The litigation placed at risk the CPOA's ability to provide the district with funding support. Contributions for district operations and debt service are non-binding, and CPOA can modify the transfer agreement with district board approval. Payments dropped from 20% of the district's annual general government revenues (general and debt service funds) in fiscal 2011 to 13% in 2012, evidence of the operational pressures at the CPOA caused by legal and other fees associated with ongoing litigation at the club.

Following settlement of the litigation, CPOA funding in fiscal 2013 doubled to $806,186, comparable with prior funding levels. The fiscal 2014 budget projects combined contributions of $1.4 million for operations and debt service.

SHARP DECLINE IN ASSESSED VALUES

The district has experienced a precipitous drop in area home values, as reflected in 33% and 16% declines in the district's 2012 and 2014 tax base, respectively (property is revalued biennially). The valuation losses wiped out all of the district's AV gains since 2007. Additionally, six homeowners in the Timber Springs area petitioned for exclusion from the district's operating tax base in 2014. The Timber Springs exclusion accounted for a modest part of the 2014 AV decline, and Fitch does not believe this is an indication of potential future exclusions. Fitch takes some comfort in the requirement of excluded property owners to pay the district's debt service tax.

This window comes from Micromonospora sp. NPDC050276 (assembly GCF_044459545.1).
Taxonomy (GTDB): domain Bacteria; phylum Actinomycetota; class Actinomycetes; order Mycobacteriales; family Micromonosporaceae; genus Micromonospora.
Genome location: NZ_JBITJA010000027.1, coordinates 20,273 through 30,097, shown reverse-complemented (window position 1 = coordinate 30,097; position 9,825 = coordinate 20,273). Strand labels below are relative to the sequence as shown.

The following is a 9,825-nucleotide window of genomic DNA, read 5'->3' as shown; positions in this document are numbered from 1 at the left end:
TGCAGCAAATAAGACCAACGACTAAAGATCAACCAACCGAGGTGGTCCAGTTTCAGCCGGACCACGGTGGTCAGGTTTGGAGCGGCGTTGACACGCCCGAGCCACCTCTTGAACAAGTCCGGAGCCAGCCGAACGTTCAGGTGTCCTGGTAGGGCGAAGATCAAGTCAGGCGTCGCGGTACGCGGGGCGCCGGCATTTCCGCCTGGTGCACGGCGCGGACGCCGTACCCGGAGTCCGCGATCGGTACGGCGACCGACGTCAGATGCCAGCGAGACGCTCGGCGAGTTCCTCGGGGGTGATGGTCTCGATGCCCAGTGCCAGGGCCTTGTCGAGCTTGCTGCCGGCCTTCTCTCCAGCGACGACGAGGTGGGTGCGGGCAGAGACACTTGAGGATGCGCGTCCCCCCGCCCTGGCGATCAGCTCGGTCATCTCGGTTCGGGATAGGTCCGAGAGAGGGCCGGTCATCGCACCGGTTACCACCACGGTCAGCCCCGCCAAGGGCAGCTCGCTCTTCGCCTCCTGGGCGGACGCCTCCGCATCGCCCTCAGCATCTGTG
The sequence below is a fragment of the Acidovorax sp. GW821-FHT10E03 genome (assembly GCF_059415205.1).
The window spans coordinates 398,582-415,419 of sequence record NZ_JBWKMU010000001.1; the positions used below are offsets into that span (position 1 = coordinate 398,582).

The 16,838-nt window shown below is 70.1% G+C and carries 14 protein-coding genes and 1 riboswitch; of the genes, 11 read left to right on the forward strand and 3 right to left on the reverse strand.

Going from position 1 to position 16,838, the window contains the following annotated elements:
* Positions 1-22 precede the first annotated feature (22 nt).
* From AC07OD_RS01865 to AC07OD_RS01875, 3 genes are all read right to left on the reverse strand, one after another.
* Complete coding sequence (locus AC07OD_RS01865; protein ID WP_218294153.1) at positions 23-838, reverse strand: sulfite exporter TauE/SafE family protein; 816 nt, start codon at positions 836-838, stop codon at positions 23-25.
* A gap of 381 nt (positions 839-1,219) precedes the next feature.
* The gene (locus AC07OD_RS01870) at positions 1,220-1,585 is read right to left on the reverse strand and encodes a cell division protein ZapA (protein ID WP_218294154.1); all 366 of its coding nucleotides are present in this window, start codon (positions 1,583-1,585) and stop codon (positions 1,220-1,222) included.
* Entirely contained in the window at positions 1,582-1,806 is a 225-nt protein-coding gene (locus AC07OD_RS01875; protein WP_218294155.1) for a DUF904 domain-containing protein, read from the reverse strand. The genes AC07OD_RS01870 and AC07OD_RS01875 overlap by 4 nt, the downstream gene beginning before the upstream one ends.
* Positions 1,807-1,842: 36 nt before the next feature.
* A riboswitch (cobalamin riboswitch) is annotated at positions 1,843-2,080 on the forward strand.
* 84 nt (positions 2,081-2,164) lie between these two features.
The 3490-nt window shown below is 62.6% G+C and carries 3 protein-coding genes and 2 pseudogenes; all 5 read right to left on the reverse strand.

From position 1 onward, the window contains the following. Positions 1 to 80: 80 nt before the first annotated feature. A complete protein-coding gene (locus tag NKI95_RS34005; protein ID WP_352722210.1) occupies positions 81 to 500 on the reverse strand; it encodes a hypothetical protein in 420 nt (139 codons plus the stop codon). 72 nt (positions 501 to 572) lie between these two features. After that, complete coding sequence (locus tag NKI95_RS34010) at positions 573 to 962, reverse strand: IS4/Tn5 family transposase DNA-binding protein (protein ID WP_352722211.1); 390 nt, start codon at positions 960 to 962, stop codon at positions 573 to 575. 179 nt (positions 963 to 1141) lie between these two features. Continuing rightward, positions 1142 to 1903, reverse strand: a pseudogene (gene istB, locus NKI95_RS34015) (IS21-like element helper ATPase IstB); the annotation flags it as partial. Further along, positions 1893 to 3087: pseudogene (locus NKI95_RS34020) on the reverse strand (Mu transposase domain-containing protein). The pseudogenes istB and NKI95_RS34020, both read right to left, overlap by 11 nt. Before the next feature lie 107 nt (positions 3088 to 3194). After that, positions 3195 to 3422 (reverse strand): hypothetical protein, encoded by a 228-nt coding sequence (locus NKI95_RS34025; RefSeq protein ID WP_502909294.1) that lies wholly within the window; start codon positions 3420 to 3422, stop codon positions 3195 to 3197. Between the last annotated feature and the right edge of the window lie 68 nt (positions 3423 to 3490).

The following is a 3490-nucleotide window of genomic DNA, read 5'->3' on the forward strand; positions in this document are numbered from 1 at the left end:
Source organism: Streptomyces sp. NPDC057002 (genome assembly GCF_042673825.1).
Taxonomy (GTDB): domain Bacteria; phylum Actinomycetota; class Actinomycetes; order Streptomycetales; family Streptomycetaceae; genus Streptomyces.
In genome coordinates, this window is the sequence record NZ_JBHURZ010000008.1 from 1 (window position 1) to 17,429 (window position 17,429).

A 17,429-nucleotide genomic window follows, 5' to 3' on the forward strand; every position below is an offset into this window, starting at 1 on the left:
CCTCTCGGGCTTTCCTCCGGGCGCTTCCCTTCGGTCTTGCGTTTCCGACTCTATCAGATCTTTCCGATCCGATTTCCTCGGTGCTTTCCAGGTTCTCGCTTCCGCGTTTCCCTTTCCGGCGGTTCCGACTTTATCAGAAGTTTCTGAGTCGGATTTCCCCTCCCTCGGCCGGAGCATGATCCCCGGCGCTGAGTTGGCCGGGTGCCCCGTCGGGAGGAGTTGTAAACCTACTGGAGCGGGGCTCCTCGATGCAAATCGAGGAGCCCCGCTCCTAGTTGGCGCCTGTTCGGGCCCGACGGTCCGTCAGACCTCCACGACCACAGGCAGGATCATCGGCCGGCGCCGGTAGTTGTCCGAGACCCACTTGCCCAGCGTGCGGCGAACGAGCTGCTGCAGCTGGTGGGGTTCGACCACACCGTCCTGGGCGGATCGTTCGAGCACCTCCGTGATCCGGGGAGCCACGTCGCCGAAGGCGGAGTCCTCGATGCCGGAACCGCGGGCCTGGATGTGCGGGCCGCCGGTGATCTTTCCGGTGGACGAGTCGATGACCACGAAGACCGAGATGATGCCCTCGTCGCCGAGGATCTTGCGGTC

Revenue risk related to continued tax base declines is somewhat offset by a 2003 voter-approved measure that allows the district to adjust its operating tax levy to generate a similar level of property tax revenues as the year before, plus 5.5% if needed. Officials estimate flat reappraisals in the next reassessment cycle (2016), which Fitch views as reasonable given modestly positive trends in home sales. The number of home sales increased by 75% from 2012 to 2013, although according to Zillow, recent home price increases have been modest. The district reports its average home price is $1.5 million.

HISTORICALLY STABLE FINANCIAL PROFILE

District financial operations are limited, with an annual general fund budget of approximately $4 million (operating expenditures plus transfers out). The fiscal 2012 unrestricted general fund balance was equal to $1.2 million or a sound 30% of spending, with liquidity sufficient to cover about six months of general fund operating costs. Unaudited results for fiscal 2013 indicate a modest addition to fund balance.

Approximately 70% of general fund revenues are derived from property taxes. Unusually high property tax appeals created a small budget shortfall in 2011, but there was no interruption in payment. Property tax revenues for fiscals 2012 and 2013 were on budget and similar to prior years. An additional 27% of general fund revenue is received from district service charges, mostly composed of payments to the district from the CPOA for administrative services.